Company wants Letcher Co. to consider treated mine water
WHITESBURG (AP) — An Arkansas company is asking Letcher County residents to consider drinking treated water from abandoned coal mines.
The Mountain Eagle reports the county currently gets water from Carr Creek Lake. But at a Water and Sewer District board meeting last week, David Owen asked the panel for a letter of intent to let his company explore the mine water alternative.
Owen said EverBlue Water Technologies could build a treatment plant for mine water and connect to the district’s pipes. He said the cost would be about the same as the county is paying now.
He did not answer an inquiry from The Mountain Eagle asking why the county should change its water source if there is no cost savings.
The board postponed voting on the letter for a month.
Grant to help community organizations get federal funds
BEREA (AP) — The Berea College Appalachian Fund has awarded a $10,000 grant to Kentucky Highland Investment Corporation to start an initiative designed to make grant writers seeking federal funds more successful.
Officials said in a statement that the Promise Zone Federal Grant Procurement Mentoring Pilot Program will create a network of grant writers and administrators to work with small organizations located in the Promise Zone, which includes Knox, Bell, Harlan, Letcher, Perry, Leslie, Clay and Whitley counties.
Jerry Rickett, president and CEO of KHIC, said the program seeks to help smaller, community-based organizations to navigate complicated federal grant procedures.
The project will focus on getting funding in three areas: health and wellness; healthy and local foods; and science, technology, engineering and math education initiatives.
Ky. House panel defeats bill dealing with prevailing wage
FRANKFORT (AP) — A Kentucky House committee has defeated a Republican-backed bill to exempt public school projects from the state’s prevailing wage.
Union construction workers in the audience cheered each time a lawmaker voted against the measure. Democrats were joined by one Republican in rejecting the bill Thursday in the House Labor and Industry Committee. The bill passed the GOP-led Senate last month.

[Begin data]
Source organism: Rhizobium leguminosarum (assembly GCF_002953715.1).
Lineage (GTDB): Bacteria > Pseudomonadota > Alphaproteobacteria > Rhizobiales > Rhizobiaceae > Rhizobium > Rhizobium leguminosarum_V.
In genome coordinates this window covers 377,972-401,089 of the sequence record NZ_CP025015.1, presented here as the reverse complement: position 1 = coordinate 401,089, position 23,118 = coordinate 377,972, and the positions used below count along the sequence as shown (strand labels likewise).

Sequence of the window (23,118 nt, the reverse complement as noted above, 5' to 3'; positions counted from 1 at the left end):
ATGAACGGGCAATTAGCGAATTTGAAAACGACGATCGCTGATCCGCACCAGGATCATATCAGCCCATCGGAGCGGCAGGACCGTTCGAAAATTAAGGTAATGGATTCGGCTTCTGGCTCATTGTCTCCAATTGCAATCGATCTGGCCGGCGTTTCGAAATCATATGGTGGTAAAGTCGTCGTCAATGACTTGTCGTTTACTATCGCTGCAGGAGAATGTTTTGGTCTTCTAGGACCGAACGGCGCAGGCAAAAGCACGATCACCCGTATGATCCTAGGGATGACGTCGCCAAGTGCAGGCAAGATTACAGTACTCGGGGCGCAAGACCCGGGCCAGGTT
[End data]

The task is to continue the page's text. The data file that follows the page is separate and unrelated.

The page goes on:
Republican Sen. Wil Schroder says the legislation will resurface next year, when the General Assembly’s political dynamics could change. House Democrats have seen their majority shrink, and Republicans hope to win control of the chamber in elections this year.
All construction projects on Kentucky public schools over $250,000 must pay workers a predetermined wage based on a survey of similar projects by the Kentucky Labor Cabinet.
UK president forms committee to consider controversial mural
LEXINGTON (AP) — University of Kentucky President Eli Capilouto has formed a committee to decide the fate of a controversial Great Depression-era mural that features black workers toiling in a tobacco field, black musicians playing for white dancers and a Native American with a tomahawk.
After meeting last semester with students who objected to the mural, Capilouto had it shrouded temporarily.
In a Thursday news release, Capilouto introduced the committee and said it will work expeditiously but thoughtfully to reach a solution.
Capilouto said the campus has benefited from the discussion surrounding the mural, but it was time to place the mural in “a more historically accurate and complete context.”
Capilouto called the Memorial Hall mural an important work for the campus and the Commonwealth.
Amish man weighs plea deal in wife’s 2006 poisoning death
BETHANY, Mo. (AP) — An Amish minister from Kentucky is considering a plea deal offer in his wife’s death nine years ago in Missouri.
The St. Joseph News-Press reports that a judge has given 39-year-old Samuel Borntreger two weeks to consider the deal. Borntreger, of Summer Shade, Kentucky, is charged with first-degree murder in the death of 26-year-old Anna Yoder Borntreger.
Court records allege Borntreger went to Kentucky authorities last month and told them he put antifreeze in her drinks and battery acid in her rectum before her death in late 2006. No foul play was suspected when she died.
Harrison County Prosecutor Cristine Stallings declined to discuss the details of the plea bargain.
Borntreger’s attorney, Kelly Miller, didn’t immediately return a phone message or email from The Associated Press seeking comment.
Lexington looking at improving communication after fire